U.S. House leaders who visited Joint Base Lewis-McChord on Saturday stressed that they're serious about cutting the nation's deficit but unwilling to skimp on defense funding while soldiers are fighting two wars.
The delegation included eight members of the House Armed Services Committee, who earlier this week grilled Pentagon officials about Defense Secretary Robert Gates’ proposal to cut military spending by $78 billion over the next five years.
“Before we take money from the Defense Department, we need to make sure all of the needs of war fighters are met now and in the future,” Armed Services Committee Chairman Rep. Howard McKeon, R-Calif., said during lunch at McChord Air Field.
McKeon coordinated the trip to the West Coast with the committee’s ranking minority member, Democrat Adam Smith of Tacoma. They traveled to a number of military bases in California on Friday and are scheduled to visit Naval Base Kitsap today.
Budget battles likely will loom large in the coming year as congressmen seek to protect their districts from cuts while working to reduce overall spending. Some of the lawmakers who visited the base said they’d target defense acquisition programs to reduce waste in contracts.
“We want to make sure every dollar is spent wisely and efficiently,” Smith said. “We can do better.”
The trip was an opportunity to give an up-close look at the military to freshman members of Congress who campaigned this fall pledging to rein in federal spending.
“We’ve been having lots of ‘Oh, wow,’ moments lately,” one of those freshmen, Rep. Bobby Schilling, R-Ill., said as he stepped out of the cockpit of a C-17 Globemaster III in an expansive hangar at McChord Air Field.
Schilling was impressed with the plane’s varied assignments, which include dropping supplies on the front lines in Afghanistan and supporting humanitarian missions. The C-17 also can turn into a flying intensive-care unit for medical evacuations from the battlefield.
“We need to take care of the debt and waste, but I’m never going to sacrifice the safety of our nation,” Schilling said.
The congressmen saw a base that has seen significant growth in the past decade. It now has 50,587 civilian and military employees, up from 32,700 in 2003.
Signs of that expansion were everywhere – from the scaffolding on the outside of unfinished on-base housing to the still-changing training grounds where soldiers prepare for assignments in Iraq and Afghanistan.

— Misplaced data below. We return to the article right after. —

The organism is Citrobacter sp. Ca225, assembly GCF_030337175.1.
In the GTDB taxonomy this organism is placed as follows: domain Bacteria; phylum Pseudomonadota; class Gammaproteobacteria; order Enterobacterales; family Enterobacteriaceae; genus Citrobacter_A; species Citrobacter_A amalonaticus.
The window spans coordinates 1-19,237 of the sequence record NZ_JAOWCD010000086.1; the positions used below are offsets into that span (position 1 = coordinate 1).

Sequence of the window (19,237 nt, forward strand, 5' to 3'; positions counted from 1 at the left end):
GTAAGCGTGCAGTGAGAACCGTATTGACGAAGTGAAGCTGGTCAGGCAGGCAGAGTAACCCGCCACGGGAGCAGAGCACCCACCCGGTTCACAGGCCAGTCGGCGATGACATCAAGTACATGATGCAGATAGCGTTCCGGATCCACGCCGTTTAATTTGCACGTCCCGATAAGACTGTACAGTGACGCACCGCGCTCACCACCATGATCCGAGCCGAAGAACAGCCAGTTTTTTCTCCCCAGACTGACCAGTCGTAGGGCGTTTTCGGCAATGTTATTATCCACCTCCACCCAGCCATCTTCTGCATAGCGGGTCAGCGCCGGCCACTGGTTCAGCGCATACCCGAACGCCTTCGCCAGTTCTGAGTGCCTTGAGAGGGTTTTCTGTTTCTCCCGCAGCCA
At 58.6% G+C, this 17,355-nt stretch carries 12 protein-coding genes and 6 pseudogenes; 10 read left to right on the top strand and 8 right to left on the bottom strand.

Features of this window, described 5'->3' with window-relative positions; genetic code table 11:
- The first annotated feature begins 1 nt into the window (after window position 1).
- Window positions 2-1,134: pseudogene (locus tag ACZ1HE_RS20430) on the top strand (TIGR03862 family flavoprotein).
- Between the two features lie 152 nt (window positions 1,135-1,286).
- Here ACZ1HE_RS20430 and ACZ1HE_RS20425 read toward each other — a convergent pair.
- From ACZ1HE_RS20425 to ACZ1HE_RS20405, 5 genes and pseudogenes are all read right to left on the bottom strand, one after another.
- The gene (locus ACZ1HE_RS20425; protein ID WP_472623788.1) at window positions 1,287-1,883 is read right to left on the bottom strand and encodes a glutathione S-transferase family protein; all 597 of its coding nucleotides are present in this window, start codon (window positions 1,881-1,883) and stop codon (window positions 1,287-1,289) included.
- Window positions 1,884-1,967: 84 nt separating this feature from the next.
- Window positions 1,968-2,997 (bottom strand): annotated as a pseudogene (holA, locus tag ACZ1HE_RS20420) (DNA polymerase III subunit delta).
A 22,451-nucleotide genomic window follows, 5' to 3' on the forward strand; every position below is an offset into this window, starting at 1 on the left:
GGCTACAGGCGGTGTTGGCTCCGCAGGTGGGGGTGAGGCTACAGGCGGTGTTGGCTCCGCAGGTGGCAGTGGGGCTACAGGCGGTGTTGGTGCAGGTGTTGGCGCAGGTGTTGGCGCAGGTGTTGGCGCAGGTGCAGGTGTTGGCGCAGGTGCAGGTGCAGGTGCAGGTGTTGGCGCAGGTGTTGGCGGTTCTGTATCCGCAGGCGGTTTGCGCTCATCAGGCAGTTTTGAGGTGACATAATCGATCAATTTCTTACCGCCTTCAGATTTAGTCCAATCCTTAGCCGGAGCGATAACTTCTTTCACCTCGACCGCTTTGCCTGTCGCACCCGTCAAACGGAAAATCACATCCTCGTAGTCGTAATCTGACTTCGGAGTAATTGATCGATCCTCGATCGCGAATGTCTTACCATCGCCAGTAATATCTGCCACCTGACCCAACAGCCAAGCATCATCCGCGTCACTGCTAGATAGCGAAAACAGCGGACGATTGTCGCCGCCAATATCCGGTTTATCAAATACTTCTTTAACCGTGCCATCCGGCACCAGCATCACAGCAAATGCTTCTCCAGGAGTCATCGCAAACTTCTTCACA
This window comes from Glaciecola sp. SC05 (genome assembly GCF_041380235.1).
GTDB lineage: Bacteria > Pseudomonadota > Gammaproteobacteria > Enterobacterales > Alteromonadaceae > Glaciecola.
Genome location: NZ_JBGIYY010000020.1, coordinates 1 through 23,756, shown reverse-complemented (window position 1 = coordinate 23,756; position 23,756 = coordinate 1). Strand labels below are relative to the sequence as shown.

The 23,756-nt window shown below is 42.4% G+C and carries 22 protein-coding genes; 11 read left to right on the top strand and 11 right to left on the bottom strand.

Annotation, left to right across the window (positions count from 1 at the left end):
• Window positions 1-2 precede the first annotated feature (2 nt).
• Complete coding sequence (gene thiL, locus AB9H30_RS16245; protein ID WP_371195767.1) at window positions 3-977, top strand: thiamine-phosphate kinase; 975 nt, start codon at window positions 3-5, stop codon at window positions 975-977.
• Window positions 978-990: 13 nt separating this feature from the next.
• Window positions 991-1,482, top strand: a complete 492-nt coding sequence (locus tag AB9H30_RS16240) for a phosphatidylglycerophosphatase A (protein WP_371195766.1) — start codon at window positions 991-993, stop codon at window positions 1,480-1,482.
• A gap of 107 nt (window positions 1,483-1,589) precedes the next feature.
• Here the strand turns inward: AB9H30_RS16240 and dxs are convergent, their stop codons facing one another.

Smith said the growth should slow as the wars wind down. Still, he said, the military has not caught up with the effects of that expansion on roads, schools and other public infrastructure.
“The challenge now is dealing with the growth that has happened. There’s still more to be done,” Smith said.
Lt. Gen. Curtis Scaparrotti, the senior Army general on the base, said he was mindful of pressures to trim defense spending when he met with the congressmen Saturday morning. He accompanied them throughout the day and felt reassured that they were committed to supporting soldiers on combat missions and their families back home.
“I’m confident as a commander that we’re going to be funded, equipped, trained and ready to be deployed overseas,” he said.
Budget concerns shaded discussions about how the joint base is administered. The Air Force and the Army in October completed a five-year transition to merge McChord Air Force Base with Fort Lewis.
It’s unclear how much money the merger could save over time, but political and military leaders said the changes should pay off.
Lewis-McChord officers “felt that the transition to joint basing is going very well, and they feel they can do a lot of things more efficiently” as the Army and the Air Force learn to work in the new model, Rep. Rick Larsen, D-Everett, said.
The delegation’s tour took members to the Army’s Stryker processing center, where representatives learned about the eight-wheeled vehicle’s effect on the Iraq War. Recent war veterans described it as a quick, safe and lethal weapon. Some of the congressmen practiced targeting a mortar mounted on a Stryker and dropping a round into its cannon.
Congressmen also visited a training area where the Army prepares soldiers to identify threats posed by improvised explosive devices in Iraq and Afghanistan. It included a walk through an Afghan-styled home filled with signals that indicate to infantrymen the site was being used to manufacture bombs, such as the scent of fertilizer chemicals.
McKeon said he was particularly interested in that site. He said he’s been troubled by the number of casualties caused by IEDs. The training he saw, coupled with improvements to infantry vehicles, showed him that the Army was making progress in dealing with the bombs.
“It made me feel a lot better, because that’s been the biggest cause of death and maiming of our young men and women,” he said.